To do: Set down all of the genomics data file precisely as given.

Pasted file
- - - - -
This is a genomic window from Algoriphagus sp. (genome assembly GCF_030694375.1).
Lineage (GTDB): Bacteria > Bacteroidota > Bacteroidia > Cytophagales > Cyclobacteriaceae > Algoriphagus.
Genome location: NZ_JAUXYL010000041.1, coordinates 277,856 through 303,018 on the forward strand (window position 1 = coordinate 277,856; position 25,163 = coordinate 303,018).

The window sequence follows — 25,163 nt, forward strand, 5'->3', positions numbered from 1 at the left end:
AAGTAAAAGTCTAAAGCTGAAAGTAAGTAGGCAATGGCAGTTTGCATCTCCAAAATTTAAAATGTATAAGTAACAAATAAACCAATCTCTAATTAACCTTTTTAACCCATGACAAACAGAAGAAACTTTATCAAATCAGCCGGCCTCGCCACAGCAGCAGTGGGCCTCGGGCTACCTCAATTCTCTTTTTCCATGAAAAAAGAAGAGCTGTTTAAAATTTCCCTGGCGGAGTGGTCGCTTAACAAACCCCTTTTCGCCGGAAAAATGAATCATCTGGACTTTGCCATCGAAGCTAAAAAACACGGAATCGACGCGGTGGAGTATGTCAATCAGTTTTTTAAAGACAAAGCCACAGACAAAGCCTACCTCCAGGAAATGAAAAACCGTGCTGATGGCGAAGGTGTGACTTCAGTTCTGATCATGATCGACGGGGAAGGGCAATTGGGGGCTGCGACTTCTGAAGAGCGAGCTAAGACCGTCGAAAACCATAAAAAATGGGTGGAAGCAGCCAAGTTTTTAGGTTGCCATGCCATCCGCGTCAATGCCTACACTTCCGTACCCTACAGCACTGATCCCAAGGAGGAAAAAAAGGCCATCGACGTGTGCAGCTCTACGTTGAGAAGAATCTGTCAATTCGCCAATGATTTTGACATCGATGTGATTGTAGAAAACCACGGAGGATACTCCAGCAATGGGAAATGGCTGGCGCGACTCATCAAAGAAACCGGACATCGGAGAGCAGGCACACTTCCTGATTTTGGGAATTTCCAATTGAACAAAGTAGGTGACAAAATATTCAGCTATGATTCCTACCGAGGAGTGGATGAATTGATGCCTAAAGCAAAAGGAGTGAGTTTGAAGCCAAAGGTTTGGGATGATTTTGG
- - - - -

This is a genomic window from Algoriphagus sp. (genome assembly GCF_030694375.1).
Lineage (GTDB): Bacteria > Bacteroidota > Bacteroidia > Cytophagales > Cyclobacteriaceae > Algoriphagus.
Genome location: NZ_JAUXYL010000041.1, coordinates 277,856 through 303,018 on the forward strand (window position 1 = coordinate 277,856; position 25,163 = coordinate 303,018).

The window sequence follows — 25,163 nt, forward strand, 5'->3', positions numbered from 1 at the left end:
AAGTAAAAGTCTAAAGCTGAAAGTAAGTAGGCAATGGCAGTTTGCATCTCCAAAATTTAAAATGTATAAGTAACAAATAAACCAATCTCTAATTAACCTTTTTAACCCATGACAAACAGAAGAAACTTTATCAAATCAGCCGGCCTCGCCACAGCAGCAGTGGGCCTCGGGCTACCTCAATTCTCTTTTTCCATGAAAAAAGAAGAGCTGTTTAAAATTTCCCTGGCGGAGTGGTCGCTTAACAAACCCCTTTTCGCCGGAAAAATGAATCATCTGGACTTTGCCATCGAAGCTAAAAAACACGGAATCGACGCGGTGGAGTATGTCAATCAGTTTTTTAAAGACAAAGCCACAGACAAAGCCTACCTCCAGGAAATGAAAAACCGTGCTGATGGCGAAGGTGTGACTTCAGTTCTGATCATGATCGACGGGGAAGGGCAATTGGGGGCTGCGACTTCTGAAGAGCGAGCTAAGACCGTCGAAAACCATAAAAAATGGGTGGAAGCAGCCAAGTTTTTAGGTTGCCATGCCATCCGCGTCAATGCCTACACTTCCGTACCCTACAGCACTGATCCCAAGGAGGAAAAAAAGGCCATCGACGTGTGCAGCTCTACGTTGAGAAGAATCTGTCAATTCGCCAATGATTTTGACATCGATGTGATTGTAGAAAACCACGGAGGATACTCCAGCAATGGGAAATGGCTGGCGCGACTCATCAAAGAAACCGGACATCGGAGAGCAGGCACACTTCCTGATTTTGGGAATTTCCAATTGAACAAAGTAGGTGACAAAATATTCAGCTATGATTCCTACCGAGGAGTGGATGAATTGATGCCTAAAGCAAAAGGAGTGAGTTTGAAGCCAAAGGTTTGGGATGATTTTGG